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Lake Kariba boat disaster

One of the survivors, Green Hamilimo, 16 narrating what happened when the boat capsized on Friday. Picture: DOREEN NAWA

TODAY a sombre mood has gripped the whole nation as we bury the 25 victims; majority of them pupils from Henga Primary School in Gwembe, Southern Province, who drowned on Lake Kariba last Friday.
What should have been the climax to a memorable and joyful day on Friday, October 24, as we were celebrating the Golden Jubilee; the nation was shaken with news that a banana boat meant for 14 passengers but carrying 34 had capsized in the crocodile-infested lake and most occupants had drowned. One young survivor out of the eight managed to swim to shore and alerted police about the tragedy.
With the hype and excitement about the Golden Jubilee, the pupils and their teachers were obviously excited to be among those chosen to commemorate what promised to be a historic day with others across the lake where celebrations were supposed to take place. Hence the decision to use a boat; water transport is the preferred mode of transport as it is the quickest way to get  to Chipepo harbour because Henga Primary School is on the eastern part of the district on the lake shores.
Unfortunately, according to a police source at Gwembe Police Station, strong winds on the lake caused the accident but what cannot be denied is that the boat was seriously overloaded and could not withstand the bad elements on the lake leading to these unfortunate deaths.
I do not know what criterion was used to pick the pupils to attend the celebrations but in my personal opinion, these young souls who lost their lives in such a horrific manner must have been outstanding members of their school to be accorded the honour of travelling across the lake to take part in the celebrations. Therefore, their deaths are not only a loss to their families and community but the country as a whole. These are lives that had promising futures that were cut short in such a heart-breaking manner.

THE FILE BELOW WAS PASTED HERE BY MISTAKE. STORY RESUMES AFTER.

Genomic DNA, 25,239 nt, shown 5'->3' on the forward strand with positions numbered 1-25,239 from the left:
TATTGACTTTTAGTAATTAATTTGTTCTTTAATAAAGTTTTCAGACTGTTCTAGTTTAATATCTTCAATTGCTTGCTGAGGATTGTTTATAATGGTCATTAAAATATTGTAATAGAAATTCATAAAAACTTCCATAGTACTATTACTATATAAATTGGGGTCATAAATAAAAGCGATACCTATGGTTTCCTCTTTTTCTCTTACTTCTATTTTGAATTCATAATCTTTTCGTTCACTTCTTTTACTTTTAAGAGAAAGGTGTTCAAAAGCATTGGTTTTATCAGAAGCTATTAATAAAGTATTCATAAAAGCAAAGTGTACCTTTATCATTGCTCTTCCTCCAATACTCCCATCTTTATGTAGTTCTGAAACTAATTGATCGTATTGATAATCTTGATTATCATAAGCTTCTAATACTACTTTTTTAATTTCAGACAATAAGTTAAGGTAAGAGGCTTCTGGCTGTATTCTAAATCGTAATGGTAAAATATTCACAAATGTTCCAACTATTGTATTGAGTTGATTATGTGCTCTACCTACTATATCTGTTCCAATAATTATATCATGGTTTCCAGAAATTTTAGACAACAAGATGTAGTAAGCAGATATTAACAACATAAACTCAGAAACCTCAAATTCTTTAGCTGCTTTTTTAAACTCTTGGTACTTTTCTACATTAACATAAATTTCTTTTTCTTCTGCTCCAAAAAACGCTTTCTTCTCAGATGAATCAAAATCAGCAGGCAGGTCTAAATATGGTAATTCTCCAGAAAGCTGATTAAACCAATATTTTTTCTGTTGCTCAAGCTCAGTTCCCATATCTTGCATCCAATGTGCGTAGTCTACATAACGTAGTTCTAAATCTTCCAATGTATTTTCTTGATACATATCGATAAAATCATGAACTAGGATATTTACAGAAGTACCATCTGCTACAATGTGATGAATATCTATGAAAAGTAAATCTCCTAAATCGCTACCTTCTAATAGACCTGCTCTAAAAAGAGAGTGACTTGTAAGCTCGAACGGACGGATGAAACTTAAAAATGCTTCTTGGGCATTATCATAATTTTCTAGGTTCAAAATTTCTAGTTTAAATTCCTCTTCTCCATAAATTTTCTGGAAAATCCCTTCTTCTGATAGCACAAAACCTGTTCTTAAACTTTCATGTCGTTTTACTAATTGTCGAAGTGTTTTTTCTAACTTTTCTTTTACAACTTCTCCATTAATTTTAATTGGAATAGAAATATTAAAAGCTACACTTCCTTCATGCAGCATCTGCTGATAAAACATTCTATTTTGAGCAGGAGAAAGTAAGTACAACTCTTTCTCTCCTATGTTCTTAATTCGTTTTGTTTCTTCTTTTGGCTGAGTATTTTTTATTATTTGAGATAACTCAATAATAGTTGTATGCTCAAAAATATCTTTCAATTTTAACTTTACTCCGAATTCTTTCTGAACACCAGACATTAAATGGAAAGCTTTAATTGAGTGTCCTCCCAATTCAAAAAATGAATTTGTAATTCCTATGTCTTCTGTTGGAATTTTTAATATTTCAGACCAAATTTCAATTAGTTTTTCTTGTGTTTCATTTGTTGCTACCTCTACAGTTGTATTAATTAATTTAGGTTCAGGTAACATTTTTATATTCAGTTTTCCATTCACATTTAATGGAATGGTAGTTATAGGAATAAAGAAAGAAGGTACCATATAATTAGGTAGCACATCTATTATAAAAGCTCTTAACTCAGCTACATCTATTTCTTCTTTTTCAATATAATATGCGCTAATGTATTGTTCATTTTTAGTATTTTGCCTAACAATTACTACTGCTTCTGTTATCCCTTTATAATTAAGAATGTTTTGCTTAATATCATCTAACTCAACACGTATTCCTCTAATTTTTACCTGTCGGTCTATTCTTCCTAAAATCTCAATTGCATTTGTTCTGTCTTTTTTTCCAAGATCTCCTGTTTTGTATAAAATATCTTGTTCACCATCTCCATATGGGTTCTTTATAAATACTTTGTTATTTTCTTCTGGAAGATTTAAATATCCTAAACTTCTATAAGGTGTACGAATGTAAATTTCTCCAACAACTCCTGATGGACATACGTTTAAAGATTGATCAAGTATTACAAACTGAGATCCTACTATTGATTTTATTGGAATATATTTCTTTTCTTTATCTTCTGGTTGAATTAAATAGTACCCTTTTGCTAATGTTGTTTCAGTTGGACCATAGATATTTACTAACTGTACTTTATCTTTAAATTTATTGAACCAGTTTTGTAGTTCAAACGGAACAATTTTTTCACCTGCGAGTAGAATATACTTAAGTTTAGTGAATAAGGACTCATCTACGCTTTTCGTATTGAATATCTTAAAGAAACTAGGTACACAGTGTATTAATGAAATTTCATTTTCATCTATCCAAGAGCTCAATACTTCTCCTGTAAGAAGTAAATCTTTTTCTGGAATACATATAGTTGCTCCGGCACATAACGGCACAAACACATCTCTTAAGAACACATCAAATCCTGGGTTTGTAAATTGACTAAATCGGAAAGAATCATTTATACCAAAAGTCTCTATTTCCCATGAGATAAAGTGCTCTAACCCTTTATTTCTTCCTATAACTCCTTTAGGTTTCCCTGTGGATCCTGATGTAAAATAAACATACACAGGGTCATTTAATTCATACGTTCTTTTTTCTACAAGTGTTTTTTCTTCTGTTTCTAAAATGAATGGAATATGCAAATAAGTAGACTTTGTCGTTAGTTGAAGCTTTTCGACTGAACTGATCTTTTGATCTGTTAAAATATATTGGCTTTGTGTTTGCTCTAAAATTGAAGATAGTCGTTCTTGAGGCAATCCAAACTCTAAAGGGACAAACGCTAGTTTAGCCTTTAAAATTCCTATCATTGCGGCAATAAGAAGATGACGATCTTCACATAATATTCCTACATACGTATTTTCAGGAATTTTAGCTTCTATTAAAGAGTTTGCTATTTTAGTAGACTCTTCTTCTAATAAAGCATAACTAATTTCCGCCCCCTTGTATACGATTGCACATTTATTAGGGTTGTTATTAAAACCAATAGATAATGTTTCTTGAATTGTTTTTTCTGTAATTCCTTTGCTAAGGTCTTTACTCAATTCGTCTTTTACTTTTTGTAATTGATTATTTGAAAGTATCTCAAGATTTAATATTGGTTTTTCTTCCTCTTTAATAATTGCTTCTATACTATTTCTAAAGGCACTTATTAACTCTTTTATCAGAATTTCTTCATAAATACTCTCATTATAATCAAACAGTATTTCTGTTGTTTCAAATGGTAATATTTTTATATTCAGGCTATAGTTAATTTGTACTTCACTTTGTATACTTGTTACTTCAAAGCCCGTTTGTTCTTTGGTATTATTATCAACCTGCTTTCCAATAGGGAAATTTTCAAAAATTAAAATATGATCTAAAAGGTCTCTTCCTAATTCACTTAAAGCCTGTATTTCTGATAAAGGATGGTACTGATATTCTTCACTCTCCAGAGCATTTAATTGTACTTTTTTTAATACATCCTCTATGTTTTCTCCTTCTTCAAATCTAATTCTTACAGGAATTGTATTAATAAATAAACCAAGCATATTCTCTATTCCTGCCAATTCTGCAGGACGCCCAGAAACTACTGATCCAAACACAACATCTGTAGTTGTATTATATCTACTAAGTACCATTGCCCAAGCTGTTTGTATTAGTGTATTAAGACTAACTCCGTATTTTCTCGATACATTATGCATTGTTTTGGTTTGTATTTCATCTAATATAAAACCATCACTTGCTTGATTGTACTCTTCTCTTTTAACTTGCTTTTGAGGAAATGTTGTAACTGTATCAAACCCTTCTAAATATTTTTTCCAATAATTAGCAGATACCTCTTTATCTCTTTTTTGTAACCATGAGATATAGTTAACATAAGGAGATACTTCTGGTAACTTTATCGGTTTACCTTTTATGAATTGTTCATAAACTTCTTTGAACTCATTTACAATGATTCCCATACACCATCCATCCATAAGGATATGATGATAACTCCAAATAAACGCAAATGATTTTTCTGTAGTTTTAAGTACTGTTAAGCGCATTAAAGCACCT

As Minister of Gender and Child Development Inonge Wina said in her message of condolences to the families, we all have the responsibility to protect children under our care from all harm, at all times. The Convention on the Rights of the Child states that a child has the right to survive including the right to life. A child also has the right to be protected against abuse and neglect by parents and other caregivers or adults in general. She hoped that in future children’s welfare is safeguarded not only in the home, school, church and but also during their travel away from home during such occasions.
This is not the time to apportion blame as to who is responsible for this tragedy because we are all in a state of shock and mourning; it is my hope that this terrible accident will serve as a wake-up call for those responsible for children especially when going on various trips which have become the norm these days. I sometimes shudder when I see how pupils; some young pre-schoolers who do not know any better are subjected to unsafe travelling conditions and are oblivious to the dangers they are exposed to in case of an accident on our overcrowded and sometimes perilous roads.
I recall how one mother expressed her disappointment and anger because of the manner her four-year-old daughter and her little classmates on a school trip were made to travel on a bus that was not roadworthy and did not have any seat belts to rein in the young passengers. God forbid if the unthinkable had happened. It would have been another terrible tragedy of untold magnitude.
Similarly, if the ill-fated boat had not been overloaded and if all the passengers had been wearing life jackets, which is supposed to be mandatory when using any form of water transport; as seat belts are a must when travelling in a vehicle, many more lives would have been saved.
It is my hope that the ministries concerned, especially the Ministry of Education, will come up with stringent and laid down measures that schools and other institutions involved in transporting children should adhere to without any compromise. Otherwise we shall continue losing our children in situations that can be easily avoided.
As our dearly beloved are being laid to rest today in a mass grave in Gwembe,  I can only pray for God’s comfort and peace upon the bereaved families as they try to come to terms with their terrible loss; words can never be enough to ease their sense of loss. I would further like to commend Government and all those who assisted in making the burden lighter by ensuring that all victims were retrieved from Lake Kariba within the shortest possible time and funeral arrangements were taken care of. And to acting President Edgar Lungu for declaring today a day of national mourning as we all stand in solidarity with the families and people of Henga during their darkest hour.
Remember, children are our future. Until next week, you take care. or

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